Feedback
News

Judge listening to Newtown 911 tapes, then will rule on whether to release

A Connecticut judge said Monday that he will listen to 40 minutes of 911 calls recorded the morning of the Sandy Hook Elementary school massacre and then rule on whether they can be released to the public, but won’t make his ruling Monday.

In September, the state Freedom of Information Commission ordered that 911 calls from the Dec. 14, 2012 shooting must be released, but Stephen Sedensky III, the prosecutor responsible for investigating the mass shooting, appealed the ruling.

During a hearing Monday morning, New Britain Superior Court Judge Eliot Prescott ruled that the recordings will stay sealed until he can review them and issue a decision.

In his ruling, Prescott said that Sedensky’s “interest in preserving the confidentiality of the audio recordings until such time as his motion for stay can be fairly adjudicated outweighs the public’s interest in immediate access to such information.”

At a hearing on Nov. 8, when Sedensky requested a stay, Prescott also said that he wanted to review the tapes before he would decide on their release.

After the shootings, some media organizations reported that the police had been ordered to wait before entering the school on the morning of Dec. 14. Police have denied that any such order was issued, and said they arrived on the scene within two minutes of the first 911 call. The AP and other news organizations filed a Freedom of Information request for the 911 calls.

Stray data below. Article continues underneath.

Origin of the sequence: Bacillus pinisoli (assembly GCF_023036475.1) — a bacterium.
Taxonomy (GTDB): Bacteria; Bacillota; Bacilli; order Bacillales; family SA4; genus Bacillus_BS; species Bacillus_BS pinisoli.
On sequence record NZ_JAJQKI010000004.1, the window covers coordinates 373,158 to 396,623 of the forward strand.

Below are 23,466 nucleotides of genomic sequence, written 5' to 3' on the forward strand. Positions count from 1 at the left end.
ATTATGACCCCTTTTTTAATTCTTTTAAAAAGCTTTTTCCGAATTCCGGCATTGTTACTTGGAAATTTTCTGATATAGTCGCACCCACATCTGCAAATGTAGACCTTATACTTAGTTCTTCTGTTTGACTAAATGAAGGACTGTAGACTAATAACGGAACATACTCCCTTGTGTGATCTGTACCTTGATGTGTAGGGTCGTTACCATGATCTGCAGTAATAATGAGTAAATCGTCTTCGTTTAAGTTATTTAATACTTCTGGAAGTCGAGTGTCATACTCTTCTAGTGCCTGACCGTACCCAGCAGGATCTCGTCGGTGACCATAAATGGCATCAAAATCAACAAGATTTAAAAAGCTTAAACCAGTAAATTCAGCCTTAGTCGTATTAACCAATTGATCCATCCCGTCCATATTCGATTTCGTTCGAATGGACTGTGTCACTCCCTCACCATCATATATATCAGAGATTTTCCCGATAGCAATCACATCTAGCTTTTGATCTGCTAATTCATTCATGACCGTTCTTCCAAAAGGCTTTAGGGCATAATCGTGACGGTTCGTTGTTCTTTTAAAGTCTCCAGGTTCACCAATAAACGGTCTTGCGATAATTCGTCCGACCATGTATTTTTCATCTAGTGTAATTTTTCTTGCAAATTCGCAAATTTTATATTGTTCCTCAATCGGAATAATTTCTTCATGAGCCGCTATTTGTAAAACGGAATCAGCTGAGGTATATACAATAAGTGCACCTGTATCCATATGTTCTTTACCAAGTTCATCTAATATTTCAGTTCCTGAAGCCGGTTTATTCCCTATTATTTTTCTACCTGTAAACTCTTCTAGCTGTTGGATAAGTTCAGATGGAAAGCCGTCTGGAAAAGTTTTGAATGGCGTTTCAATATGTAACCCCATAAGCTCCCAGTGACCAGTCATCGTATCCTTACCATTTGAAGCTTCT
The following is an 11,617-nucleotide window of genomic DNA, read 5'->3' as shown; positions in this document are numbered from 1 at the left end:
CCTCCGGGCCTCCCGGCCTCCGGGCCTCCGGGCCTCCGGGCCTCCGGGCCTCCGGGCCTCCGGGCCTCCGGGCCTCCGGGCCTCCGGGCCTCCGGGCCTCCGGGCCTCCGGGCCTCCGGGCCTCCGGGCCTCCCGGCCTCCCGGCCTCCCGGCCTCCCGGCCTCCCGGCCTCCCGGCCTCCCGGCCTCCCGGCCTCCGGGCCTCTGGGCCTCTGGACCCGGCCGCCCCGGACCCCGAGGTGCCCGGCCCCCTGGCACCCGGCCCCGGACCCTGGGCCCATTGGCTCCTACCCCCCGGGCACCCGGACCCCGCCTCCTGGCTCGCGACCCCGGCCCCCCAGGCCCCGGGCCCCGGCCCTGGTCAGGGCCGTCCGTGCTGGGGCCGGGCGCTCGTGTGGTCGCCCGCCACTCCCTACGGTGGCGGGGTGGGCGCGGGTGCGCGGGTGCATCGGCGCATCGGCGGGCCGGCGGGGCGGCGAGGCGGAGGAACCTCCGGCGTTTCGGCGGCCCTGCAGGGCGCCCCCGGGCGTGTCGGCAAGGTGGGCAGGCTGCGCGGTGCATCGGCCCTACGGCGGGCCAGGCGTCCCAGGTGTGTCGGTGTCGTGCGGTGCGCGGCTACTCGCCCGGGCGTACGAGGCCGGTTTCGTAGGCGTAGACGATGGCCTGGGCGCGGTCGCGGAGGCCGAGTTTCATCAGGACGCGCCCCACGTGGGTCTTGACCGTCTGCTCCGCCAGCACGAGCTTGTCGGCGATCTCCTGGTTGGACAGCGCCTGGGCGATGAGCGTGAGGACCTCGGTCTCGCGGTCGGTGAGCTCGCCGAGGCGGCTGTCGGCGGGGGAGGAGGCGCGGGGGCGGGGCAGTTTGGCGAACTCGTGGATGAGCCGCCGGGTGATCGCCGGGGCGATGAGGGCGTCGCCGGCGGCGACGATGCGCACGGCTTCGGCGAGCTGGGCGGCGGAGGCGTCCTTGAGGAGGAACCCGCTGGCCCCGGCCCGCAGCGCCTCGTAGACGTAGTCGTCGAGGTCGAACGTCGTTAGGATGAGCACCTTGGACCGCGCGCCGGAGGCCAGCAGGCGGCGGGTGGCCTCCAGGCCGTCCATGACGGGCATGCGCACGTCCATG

Shooter Adam Lanza, 20, killed his mother at their nearby home and then drove to the school, where he killed 20 first-graders and six staffers with an assault rifle before shooting himself with a handgun.

On Monday afternoon, Sedensky, the state’s attorney for Danbury, will release a 40-page summary report on the shooting. The full police report, which has not been scheduled for release, is “thousands of pages long,” according to the Connecticut State Police.

 The Associated Press contributed to this report.

 More from NBC News Investigations:

Follow NBC News Investigations on Twitter and Facebook